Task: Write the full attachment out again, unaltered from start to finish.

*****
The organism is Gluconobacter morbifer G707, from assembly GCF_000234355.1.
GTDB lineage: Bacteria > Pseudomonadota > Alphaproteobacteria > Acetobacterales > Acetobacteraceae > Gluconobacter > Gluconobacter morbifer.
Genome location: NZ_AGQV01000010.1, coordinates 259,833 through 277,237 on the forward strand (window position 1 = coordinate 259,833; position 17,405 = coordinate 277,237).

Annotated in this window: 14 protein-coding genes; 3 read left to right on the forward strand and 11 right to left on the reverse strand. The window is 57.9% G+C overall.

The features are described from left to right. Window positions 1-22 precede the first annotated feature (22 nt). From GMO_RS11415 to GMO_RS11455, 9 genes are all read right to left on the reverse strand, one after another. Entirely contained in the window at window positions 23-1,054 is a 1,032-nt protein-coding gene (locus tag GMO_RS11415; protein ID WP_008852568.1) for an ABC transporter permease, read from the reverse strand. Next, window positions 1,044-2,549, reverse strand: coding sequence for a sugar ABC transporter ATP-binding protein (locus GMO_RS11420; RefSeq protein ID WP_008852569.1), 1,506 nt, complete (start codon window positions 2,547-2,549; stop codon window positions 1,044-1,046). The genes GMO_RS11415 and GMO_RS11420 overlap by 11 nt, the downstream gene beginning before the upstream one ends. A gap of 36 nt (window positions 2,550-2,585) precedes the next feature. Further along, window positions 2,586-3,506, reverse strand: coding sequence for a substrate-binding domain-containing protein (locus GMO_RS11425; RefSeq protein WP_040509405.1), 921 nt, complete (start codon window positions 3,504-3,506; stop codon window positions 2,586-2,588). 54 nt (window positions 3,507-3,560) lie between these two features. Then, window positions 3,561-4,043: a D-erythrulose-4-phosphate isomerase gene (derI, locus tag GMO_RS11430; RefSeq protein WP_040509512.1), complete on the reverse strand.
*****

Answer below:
The organism is Gluconobacter morbifer G707, from assembly GCF_000234355.1.
GTDB lineage: Bacteria > Pseudomonadota > Alphaproteobacteria > Acetobacterales > Acetobacteraceae > Gluconobacter > Gluconobacter morbifer.
Genome location: NZ_AGQV01000010.1, coordinates 259,833 through 277,237 on the forward strand (window position 1 = coordinate 259,833; position 17,405 = coordinate 277,237).

Annotated in this window: 14 protein-coding genes; 3 read left to right on the forward strand and 11 right to left on the reverse strand. The window is 57.9% G+C overall.

The features are described from left to right. Window positions 1-22 precede the first annotated feature (22 nt). From GMO_RS11415 to GMO_RS11455, 9 genes are all read right to left on the reverse strand, one after another. Entirely contained in the window at window positions 23-1,054 is a 1,032-nt protein-coding gene (locus tag GMO_RS11415; protein ID WP_008852568.1) for an ABC transporter permease, read from the reverse strand. Next, window positions 1,044-2,549, reverse strand: coding sequence for a sugar ABC transporter ATP-binding protein (locus GMO_RS11420; RefSeq protein ID WP_008852569.1), 1,506 nt, complete (start codon window positions 2,547-2,549; stop codon window positions 1,044-1,046). The genes GMO_RS11415 and GMO_RS11420 overlap by 11 nt, the downstream gene beginning before the upstream one ends. A gap of 36 nt (window positions 2,550-2,585) precedes the next feature. Further along, window positions 2,586-3,506, reverse strand: coding sequence for a substrate-binding domain-containing protein (locus GMO_RS11425; RefSeq protein WP_040509405.1), 921 nt, complete (start codon window positions 3,504-3,506; stop codon window positions 2,586-2,588). 54 nt (window positions 3,507-3,560) lie between these two features. Then, window positions 3,561-4,043: a D-erythrulose-4-phosphate isomerase gene (derI, locus tag GMO_RS11430; RefSeq protein WP_040509512.1), complete on the reverse strand.